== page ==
Keep that headset on, you are still playing Kelly. Based upon what you’ve seen these last two games, do you see players that need to start riding the pine or are you still confident in your depth chart?

Kelly said it best earlier in the week. It’s not as if there are any All-Americans on the bench right now. If there’s been anything baffling this year, it’s that a guy like Gary Gray has taken a step backwards. This early in the Kelly regime, there isn’t the depth at positions needed to have twos that are almost as good as ones. In a year or two, maybe Gray gets the hook after the coverage breakdown. But if I’m Kelly, I’m doing exactly what he’s doing with Gray, Ben Turk, and Theo Riddick. They’re the best ND has. They’ve got to be the ones to get it done.

Overall, how do you feel about Rees’ performance against Michigan?

It was good enough to win. Obviously the goal line fumble was one of those things that only seem to happen to Notre Dame and was something I didn’t think Rees had in his arsenal, but he got the Irish out of the gate quickly, then drove them for the win with thirty seconds left. It’s not like he can play in a Cover-4 defense. Do you want those two throws into Michael Floyd back? Sure, especially the second one. But we’ve got to remember Tommy Rees is very early in his football career and he played good enough to win last week.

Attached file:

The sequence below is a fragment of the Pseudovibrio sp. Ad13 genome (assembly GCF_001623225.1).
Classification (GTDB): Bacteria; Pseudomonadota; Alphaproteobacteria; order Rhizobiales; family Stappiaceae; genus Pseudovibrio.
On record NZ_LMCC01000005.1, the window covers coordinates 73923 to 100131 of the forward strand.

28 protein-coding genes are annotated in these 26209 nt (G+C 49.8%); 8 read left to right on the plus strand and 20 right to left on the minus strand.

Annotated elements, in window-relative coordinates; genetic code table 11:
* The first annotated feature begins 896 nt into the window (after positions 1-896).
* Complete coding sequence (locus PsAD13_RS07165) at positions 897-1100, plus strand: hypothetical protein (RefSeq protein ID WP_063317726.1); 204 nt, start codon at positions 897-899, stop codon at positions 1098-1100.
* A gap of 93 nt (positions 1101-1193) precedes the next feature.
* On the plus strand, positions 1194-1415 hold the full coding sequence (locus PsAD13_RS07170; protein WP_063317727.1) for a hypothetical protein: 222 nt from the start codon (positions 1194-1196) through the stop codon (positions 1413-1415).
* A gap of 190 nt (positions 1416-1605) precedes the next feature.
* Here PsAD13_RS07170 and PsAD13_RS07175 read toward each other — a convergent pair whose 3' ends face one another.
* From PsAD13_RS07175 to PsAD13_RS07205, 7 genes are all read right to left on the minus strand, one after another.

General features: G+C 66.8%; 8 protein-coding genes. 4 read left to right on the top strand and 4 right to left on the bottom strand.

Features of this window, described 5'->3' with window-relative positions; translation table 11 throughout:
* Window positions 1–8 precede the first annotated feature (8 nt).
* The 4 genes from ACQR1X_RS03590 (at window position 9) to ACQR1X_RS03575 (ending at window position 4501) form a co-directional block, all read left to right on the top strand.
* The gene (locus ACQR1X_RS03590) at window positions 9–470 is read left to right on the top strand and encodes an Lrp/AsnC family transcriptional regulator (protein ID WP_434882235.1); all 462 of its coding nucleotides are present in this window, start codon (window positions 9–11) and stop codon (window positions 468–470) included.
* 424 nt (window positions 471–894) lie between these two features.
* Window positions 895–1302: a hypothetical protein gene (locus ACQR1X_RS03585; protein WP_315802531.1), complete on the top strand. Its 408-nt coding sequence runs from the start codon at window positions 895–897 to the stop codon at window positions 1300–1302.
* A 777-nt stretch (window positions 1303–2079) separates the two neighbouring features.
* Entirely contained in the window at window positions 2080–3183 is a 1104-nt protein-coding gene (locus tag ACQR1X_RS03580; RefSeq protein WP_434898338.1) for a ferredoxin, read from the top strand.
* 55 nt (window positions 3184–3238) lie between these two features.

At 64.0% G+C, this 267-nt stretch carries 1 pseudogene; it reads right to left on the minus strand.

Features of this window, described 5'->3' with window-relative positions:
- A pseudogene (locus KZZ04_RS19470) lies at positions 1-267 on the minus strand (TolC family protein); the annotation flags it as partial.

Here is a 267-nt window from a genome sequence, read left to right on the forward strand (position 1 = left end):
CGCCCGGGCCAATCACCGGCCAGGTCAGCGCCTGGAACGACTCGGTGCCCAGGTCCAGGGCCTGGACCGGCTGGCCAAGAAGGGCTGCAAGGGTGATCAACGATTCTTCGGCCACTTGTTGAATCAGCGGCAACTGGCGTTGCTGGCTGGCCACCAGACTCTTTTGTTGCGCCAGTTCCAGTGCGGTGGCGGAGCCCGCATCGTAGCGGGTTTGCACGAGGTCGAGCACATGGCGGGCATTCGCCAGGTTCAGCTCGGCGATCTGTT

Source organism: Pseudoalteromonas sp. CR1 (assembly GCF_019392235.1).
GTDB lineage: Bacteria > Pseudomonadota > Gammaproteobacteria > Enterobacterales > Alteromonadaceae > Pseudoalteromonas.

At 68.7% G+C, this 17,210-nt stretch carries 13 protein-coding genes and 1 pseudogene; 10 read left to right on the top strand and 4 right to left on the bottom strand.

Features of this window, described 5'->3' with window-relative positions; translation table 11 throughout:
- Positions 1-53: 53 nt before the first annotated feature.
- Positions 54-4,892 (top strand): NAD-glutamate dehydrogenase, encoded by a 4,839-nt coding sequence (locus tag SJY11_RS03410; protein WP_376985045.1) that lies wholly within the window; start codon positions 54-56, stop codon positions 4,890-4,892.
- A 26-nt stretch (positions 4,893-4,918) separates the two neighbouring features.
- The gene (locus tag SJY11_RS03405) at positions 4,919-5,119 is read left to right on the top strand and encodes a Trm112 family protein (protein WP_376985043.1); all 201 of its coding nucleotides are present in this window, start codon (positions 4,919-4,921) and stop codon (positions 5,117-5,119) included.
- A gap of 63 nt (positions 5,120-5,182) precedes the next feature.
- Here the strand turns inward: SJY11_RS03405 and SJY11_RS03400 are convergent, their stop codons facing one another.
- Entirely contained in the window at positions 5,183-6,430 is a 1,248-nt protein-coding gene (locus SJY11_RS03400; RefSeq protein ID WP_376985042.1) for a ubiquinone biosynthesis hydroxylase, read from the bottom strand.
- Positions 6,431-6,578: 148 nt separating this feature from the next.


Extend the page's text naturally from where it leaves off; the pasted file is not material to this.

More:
Let’s talk about something happy: the Irish running game.  After a 198 yard performance by the Irish do you feel that this rushing attack led by Cierre Wood (134 yards) is for real or have we not run into a tough enough defensive test yet?

I think they’re for real, but we’ll find out more Saturday against a Spartans defense that could be really stout. (Don’t forget about The USF defense. They’ll end up a highly ranked unit.) Wood’s performance this year has been great. Jonas Gray has done his job, too. Both guys would like back those fumbles, but all they can do is look forward.

If you’re looking at a key match-up on Saturday, the Irish run game versus the Spartans front-seven could be one of the most important.